Tuesday, February 17, 2015

Playing With Sharlene

Sharlene and I have known each other since 1976. We share a long personal history of synchronised tastes and art styles. Sometimes, with our earlier work, I can't tell who painted what without checking our signatures; they  themselves are similar; Saltiel, Stusnov. When we were young mothers, living closer to one another than we do now, we made art together. In recent times there have been only a couple of opportunities to paint side by side; in Beacon Hill Park (2007) and on Gabriola Island (2010).
In Sharlene's studio - happy to be creating together again  
Bill and I are spending February in Victoria, British Columbia. He is completely adept at entertaining himself playing tennis (yes, he's found a geezer group here to play with) photographing, scouring antique, book and other shops which gives me ample time to play with Sharlene in and out of her studio. She, and her husband Ray, have been pulling out all the stops extending their remarkable hospitality, entertaining, feeding and watering us!
Sharlene trying on an abstract style

The efforts of our first day - I'd started three before leaving home

Sharlene takes over on the Door

Sharlenes's delightful background before she handed it off to me

Day two

Sharlene continued in acrylics

I laced into the portrait using oils
Unexcited about how work our was progressing (above is how we left those two pieces) we allowed ourselves to be distracted. We went shopping for art supplies and mixed media toys. And now that the weather has turned, from grey and gloomy to glorious, the outdoors beckons ...

Historic Pendray House, home of the Coast Collective on the shore of the Esquimalt Lagoon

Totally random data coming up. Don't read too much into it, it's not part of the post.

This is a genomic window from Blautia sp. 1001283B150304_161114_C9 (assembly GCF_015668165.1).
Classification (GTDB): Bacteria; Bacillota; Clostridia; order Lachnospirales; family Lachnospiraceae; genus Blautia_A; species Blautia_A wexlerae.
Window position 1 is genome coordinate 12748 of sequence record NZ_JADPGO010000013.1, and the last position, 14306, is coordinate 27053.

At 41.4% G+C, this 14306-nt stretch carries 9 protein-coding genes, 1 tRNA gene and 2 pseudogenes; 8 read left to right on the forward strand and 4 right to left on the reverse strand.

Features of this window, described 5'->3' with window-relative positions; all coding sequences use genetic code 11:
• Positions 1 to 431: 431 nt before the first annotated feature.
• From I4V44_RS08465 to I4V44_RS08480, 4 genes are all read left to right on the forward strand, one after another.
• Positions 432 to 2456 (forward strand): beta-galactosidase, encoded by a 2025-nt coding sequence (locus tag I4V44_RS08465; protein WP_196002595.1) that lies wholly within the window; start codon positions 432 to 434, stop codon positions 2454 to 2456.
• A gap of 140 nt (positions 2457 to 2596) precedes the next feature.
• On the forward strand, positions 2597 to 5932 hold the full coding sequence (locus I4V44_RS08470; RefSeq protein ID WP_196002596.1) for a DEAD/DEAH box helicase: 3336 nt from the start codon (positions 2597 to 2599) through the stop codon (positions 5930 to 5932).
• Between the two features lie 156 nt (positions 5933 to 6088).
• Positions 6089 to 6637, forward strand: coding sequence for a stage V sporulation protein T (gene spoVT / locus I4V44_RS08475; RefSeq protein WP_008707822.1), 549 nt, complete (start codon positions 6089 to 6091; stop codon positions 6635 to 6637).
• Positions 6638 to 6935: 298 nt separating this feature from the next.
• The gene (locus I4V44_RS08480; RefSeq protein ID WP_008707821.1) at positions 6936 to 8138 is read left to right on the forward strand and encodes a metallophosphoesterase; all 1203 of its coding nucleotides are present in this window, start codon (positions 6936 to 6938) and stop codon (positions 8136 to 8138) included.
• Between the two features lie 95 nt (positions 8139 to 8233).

Magnificent arbutus trees on Yellow Point, Vancouver Island
Sharlene and I may or may not get back to those collaborative paintings or her studio this month. We're not terribly bothered about it. We're secure in the knowledge that the future holds many more opportunities for us to work together!

Wednesday, February 4, 2015

Skimmerhorn Grapes

Skimmerhorn Grapes   2015 oil 24" x 18"

Two weeks ago this grape painting was just a concept, a belated, idle promise. When I finally set aside a block of time to make it a reality I invited Judy Dahl to paint along with me. I've got to hand it to her for being brave in biting off an unfamiliar subject on such a large scale. Judy turned up every day that I spent on this painting, to work hard and very diligently on her "twin piece".

With Judy at the Linderman Law Art Room 

There are a multitude of ways to begin a painting. For each work, I let The Muse dictate the approach and this time she said "Start with an un-tinted (white) canvas and paint your drawing with burnt umber."  I find it best to establish the darkest darks and lightest lights, then wash in the mid-tones using paint thinned with odour-less thinner.

For this image I drew from two different photos I'd taken one October afternoon at the gorgeous Skimmerhorn Winery in Creston, B.C.

Skimmerhorn Grapes at the end of day one

With the composition established and because burnt umber is a fast drying pigment we were able able to proceed in colour the very next day.

Conclusion of day two

After the first day of "colouring it in" it tends to bog down to where it may not be easy to see the progression, but below are the subsequent days ...

Conclusion of day three

Conclusion of day four

Firstly, I'm blessed to know the satisfaction of painting, period, but then when I'm so fortunate to be on the receiving end of immense gratitude, it doubles my pleasure and joy.

On January 28th, I finally delivered on my promise ...

Skimmerhorn Grapes lives at Debie and Dean's house now

I am no stranger to painting grapes, they are a theme I return to again and again. Anywhere in the world, I chase down autumn vineyards to photograph plump, ripe specimens hanging heavily on the vines. From my archives here are a few other paintings that you may be interested in seeing.

The Noble Vine 2003 oil 18" x 24"

Grapes Over a Doorway in Gault, France   2004 oil 24" x 14"

Jewels of Provence   2004 oil 18" x 24"